I was listening to John Shuck’s recent interview with Robert Price about the Christ Myth theory. I’ve tried to stay out of these debates, since I see them generating more heat than light on most blogs, but there are a couple of very broad issues that are confusing me.
The historical Jesus consensus seems to me to be simple, intuitive and easy to grasp. The idea that there were wandering preachers with an apocalyptic messages in 1st century Palestine seems certain. It’s only the connection to the Jesus tradition that is questionable. That is to say, someone led the victory at Mount Badon, but what their connection is to the King Arthur legends – if any – is debatable.
The idea that one preacher was named Jesus, and that his failed predictions produced cognitive dissonance and alternate explanations is something that we can see through analogy happening throughout history. The idea that the stories would grow and develop is also something we can see happening in many other cases. So the historical Jesus theory seems to me to be a very parsimonious way of explaining the existence of the Jesus tradition.
In comparison, the Jesus myth theory is far more complicated. It involves gnostic conceptions of God, evolving legends of dying and rising saviors, followers quoting their messiah through revelation, the production and growth of a set of stories that combine these elements and eventually a process of forgetting in which this spectral figure becomes a historical one.
All of this is completely plausible. But as Price is fond of stating, a historian must be concerned with what is probable, not what is plausible. Every fact is open to multiple interpretations, and every set of data points can produce an infinite number of theories. There has to be a way of winnowing down the number of theories, and Occam’s razor is one way.
Why should we prefer the Christ myth theory over the historical Jesus theory? It seems to me to be far more complicated, and it requires counter-intuitive readings of the evidence.
At one point in the interview, Price suggests that one letter mentioning Jesus would be enough to destroy the Christ myth theory. I like Price, but this seems to betray a lack of self-awareness. He is on record as disagreeing with the consensus dating and authorship of nearly every piece of text within the New Testament. What exactly could an archaeologist find that Price could not argue is misinterpreted, interpolated or an outright forgery?
Of course, these arguments would be quite plausible. It’s like the Birthers who suggested that if Obama would just produce his long form birth certificate they’d all just go away. When such a thing was produced they proclaimed it an obvious forgery. Such forgeries do occur, but did anyone really believe that the Birthers would give any certificate a chance?
IIRC, the philosopher Brian Keeley once suggested that some theories – conspiracy theories mainly – may remain unwarranted even if they are historically accurate. They are unwarranted because they require so much skepticism towards the evidence that they essentially destroy the process of history. Belief in them can never be warranted under the standard rules of history, and we’re not ready to give up on history just yet.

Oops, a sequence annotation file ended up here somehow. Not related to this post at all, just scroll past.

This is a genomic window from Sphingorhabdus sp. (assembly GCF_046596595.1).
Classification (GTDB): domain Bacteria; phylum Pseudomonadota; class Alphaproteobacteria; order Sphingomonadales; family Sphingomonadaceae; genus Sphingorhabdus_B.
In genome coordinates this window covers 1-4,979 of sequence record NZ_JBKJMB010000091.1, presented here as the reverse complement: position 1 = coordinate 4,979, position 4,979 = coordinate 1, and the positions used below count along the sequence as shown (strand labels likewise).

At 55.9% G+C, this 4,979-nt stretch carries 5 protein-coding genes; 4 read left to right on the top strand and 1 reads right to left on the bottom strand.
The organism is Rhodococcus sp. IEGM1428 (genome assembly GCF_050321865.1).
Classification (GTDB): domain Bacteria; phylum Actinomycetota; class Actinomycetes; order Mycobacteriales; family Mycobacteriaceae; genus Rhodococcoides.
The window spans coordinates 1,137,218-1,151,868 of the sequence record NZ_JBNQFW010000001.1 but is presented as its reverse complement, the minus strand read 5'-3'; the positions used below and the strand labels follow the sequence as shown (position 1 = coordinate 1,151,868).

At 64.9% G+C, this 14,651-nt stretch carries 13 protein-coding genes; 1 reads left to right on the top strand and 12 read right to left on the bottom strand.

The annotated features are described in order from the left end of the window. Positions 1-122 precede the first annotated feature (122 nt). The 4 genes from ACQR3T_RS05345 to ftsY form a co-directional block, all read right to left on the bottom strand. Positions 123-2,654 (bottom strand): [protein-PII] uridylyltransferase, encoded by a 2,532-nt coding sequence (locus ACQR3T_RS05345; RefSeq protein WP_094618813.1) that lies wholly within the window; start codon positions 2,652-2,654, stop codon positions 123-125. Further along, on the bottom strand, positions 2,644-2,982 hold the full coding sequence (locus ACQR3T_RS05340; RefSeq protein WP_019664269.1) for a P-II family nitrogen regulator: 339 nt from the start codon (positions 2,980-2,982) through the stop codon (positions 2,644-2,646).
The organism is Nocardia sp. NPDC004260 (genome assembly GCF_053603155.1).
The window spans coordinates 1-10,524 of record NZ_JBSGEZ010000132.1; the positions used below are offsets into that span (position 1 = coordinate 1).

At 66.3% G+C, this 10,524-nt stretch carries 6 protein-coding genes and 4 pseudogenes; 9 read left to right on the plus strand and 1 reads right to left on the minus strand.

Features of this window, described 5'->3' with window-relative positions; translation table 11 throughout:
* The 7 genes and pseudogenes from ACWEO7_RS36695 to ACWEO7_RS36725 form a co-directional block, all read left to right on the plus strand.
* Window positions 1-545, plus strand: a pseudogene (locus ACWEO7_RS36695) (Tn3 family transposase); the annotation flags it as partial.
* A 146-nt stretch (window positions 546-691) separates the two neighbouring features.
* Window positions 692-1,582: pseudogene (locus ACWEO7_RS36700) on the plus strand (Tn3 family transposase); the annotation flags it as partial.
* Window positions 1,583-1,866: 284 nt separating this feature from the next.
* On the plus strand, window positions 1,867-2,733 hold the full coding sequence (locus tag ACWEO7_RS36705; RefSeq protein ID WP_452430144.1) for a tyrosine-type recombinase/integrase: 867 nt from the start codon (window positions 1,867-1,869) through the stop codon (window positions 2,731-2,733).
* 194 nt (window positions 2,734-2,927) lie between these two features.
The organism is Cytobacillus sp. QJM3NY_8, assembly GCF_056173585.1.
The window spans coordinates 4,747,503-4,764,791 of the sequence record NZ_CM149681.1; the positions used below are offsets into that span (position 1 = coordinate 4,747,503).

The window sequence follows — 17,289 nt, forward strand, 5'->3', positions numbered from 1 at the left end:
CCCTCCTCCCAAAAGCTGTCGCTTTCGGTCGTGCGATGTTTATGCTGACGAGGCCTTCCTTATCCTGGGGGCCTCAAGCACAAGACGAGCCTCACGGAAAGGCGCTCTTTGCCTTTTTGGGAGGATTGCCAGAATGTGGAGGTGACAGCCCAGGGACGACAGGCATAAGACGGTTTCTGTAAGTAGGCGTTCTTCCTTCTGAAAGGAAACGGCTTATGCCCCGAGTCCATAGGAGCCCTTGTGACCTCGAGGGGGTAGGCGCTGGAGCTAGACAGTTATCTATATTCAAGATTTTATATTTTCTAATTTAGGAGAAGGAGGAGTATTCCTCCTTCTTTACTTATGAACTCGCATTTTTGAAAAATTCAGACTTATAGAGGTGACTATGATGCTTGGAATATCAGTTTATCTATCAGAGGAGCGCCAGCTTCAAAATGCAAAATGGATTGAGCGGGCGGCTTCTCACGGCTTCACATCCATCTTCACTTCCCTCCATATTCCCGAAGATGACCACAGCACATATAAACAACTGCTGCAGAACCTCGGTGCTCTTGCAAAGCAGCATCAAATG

I’m wondering if the Christ Myth theory hasn’t reached that point, with its tendency to say that every story about Jesus is really derived from some other story and that every apparent claim is really a cipher for some other claim. Is there any ancient historical evidence that cannot be explained in this fashion?
I’ve been staying clear of the arguments around Bart Ehrman’s new book, Did Jesus Exist. For those arguments, you can go visit Thom Stark or our neighbor James McGrath for the historical Jesus side. For the mythical side, see Richard Carrier. For helpful diagrams, and your own Jesus pie, go see Sabio at Triangulations.
That said, a book review at MIT’s The Tech caught my eye, particularly the closing paragraph:
The historical Jesus that emerges from Ehrman’s mainstream defense is a purely human, miracle-free Jewish male with a very common name living in first century Palestine, who after an unremarkable youth went on to teach things that many others had taught before; one more apocalyptic preacher, among many others at the time, whose predictions were proven wrong within a generation; one more “troublemaker” crucified like countless others by the Romans after a drive-thru trial during the Pilate administration. Being such, the Jesus that can be reconstructed from history with any certainty is, for all practical purposes, as irrelevant as the mythical one, effectively shrinking the debate on his existence from a grandiose quest with theological implications to an inconsequential and endless exercise in academic hair-splitting.
John Shuck gives another review worth reading. He responds to Ehrman’s view of Jesus:
I find his apocalyptic Jesus really depressing. That Jesus is hard to preach. I am not sure if we have to have Jesus resemble Harold Camping to be a real guy. We might be skeptical of a Jesus we admire, but we might also be skeptical of a Jesus we despise. It may be equally hard to accept that Jesus is an onion. Peel off each layer of fiction until you get to…nothing? Give this country preacher a break! I have to encourage the folks, you know?
Shuck also has a worthwhile review of Robert M. Price’s The Christ Myth Theory and Its Problems. He catches Price in one of his agnostic moods and quotes him:
There may once have been an historical Jesus, but for us there is one no longer. If he existed, he is forever lost behind the stained glass curtain of holy myth.
In a way, this isn’t all that far from Ehrman’s position. Ehrman would argue that Jesus probably existed and probably was an apocalyptic preacher. However, beyond that there’s little we can say, because all the details are mired in the religious belief of Jesus’ followers.